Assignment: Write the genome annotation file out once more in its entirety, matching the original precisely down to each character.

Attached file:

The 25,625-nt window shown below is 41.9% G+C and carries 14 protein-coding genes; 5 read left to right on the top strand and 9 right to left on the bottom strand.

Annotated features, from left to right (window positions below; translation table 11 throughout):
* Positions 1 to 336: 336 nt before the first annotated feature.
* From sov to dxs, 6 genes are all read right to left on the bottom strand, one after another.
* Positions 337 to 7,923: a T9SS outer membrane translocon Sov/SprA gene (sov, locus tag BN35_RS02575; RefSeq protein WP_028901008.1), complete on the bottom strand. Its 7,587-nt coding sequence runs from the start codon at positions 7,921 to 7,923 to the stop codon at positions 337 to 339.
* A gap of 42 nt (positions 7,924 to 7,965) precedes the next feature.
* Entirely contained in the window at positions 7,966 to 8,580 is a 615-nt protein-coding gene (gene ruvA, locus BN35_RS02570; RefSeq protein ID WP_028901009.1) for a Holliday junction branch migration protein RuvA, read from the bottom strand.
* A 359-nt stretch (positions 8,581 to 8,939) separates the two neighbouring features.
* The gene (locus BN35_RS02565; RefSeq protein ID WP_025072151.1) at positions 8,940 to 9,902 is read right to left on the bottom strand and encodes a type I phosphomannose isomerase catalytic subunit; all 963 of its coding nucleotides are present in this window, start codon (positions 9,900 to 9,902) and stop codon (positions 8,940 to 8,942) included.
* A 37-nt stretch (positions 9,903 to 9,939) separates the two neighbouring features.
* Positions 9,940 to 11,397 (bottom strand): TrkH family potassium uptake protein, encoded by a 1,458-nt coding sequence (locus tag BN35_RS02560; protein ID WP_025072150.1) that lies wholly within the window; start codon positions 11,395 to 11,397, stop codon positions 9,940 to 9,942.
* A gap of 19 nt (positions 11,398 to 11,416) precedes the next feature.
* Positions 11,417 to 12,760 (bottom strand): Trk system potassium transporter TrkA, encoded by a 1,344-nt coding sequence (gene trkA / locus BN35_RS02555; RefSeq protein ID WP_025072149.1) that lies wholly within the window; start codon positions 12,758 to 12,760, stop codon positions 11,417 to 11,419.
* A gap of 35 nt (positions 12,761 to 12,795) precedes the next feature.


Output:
The 25,625-nt window shown below is 41.9% G+C and carries 14 protein-coding genes; 5 read left to right on the top strand and 9 right to left on the bottom strand.

Annotated features, from left to right (window positions below; translation table 11 throughout):
* Positions 1 to 336: 336 nt before the first annotated feature.
* From sov to dxs, 6 genes are all read right to left on the bottom strand, one after another.
* Positions 337 to 7,923: a T9SS outer membrane translocon Sov/SprA gene (sov, locus tag BN35_RS02575; RefSeq protein WP_028901008.1), complete on the bottom strand. Its 7,587-nt coding sequence runs from the start codon at positions 7,921 to 7,923 to the stop codon at positions 337 to 339.
* A gap of 42 nt (positions 7,924 to 7,965) precedes the next feature.
* Entirely contained in the window at positions 7,966 to 8,580 is a 615-nt protein-coding gene (gene ruvA, locus BN35_RS02570; RefSeq protein ID WP_028901009.1) for a Holliday junction branch migration protein RuvA, read from the bottom strand.
* A 359-nt stretch (positions 8,581 to 8,939) separates the two neighbouring features.
* The gene (locus BN35_RS02565; RefSeq protein ID WP_025072151.1) at positions 8,940 to 9,902 is read right to left on the bottom strand and encodes a type I phosphomannose isomerase catalytic subunit; all 963 of its coding nucleotides are present in this window, start codon (positions 9,900 to 9,902) and stop codon (positions 8,940 to 8,942) included.
* A 37-nt stretch (positions 9,903 to 9,939) separates the two neighbouring features.
* Positions 9,940 to 11,397 (bottom strand): TrkH family potassium uptake protein, encoded by a 1,458-nt coding sequence (locus tag BN35_RS02560; protein ID WP_025072150.1) that lies wholly within the window; start codon positions 11,395 to 11,397, stop codon positions 9,940 to 9,942.
* A gap of 19 nt (positions 11,398 to 11,416) precedes the next feature.
* Positions 11,417 to 12,760 (bottom strand): Trk system potassium transporter TrkA, encoded by a 1,344-nt coding sequence (gene trkA / locus BN35_RS02555; RefSeq protein ID WP_025072149.1) that lies wholly within the window; start codon positions 12,758 to 12,760, stop codon positions 11,417 to 11,419.
* A gap of 35 nt (positions 12,761 to 12,795) precedes the next feature.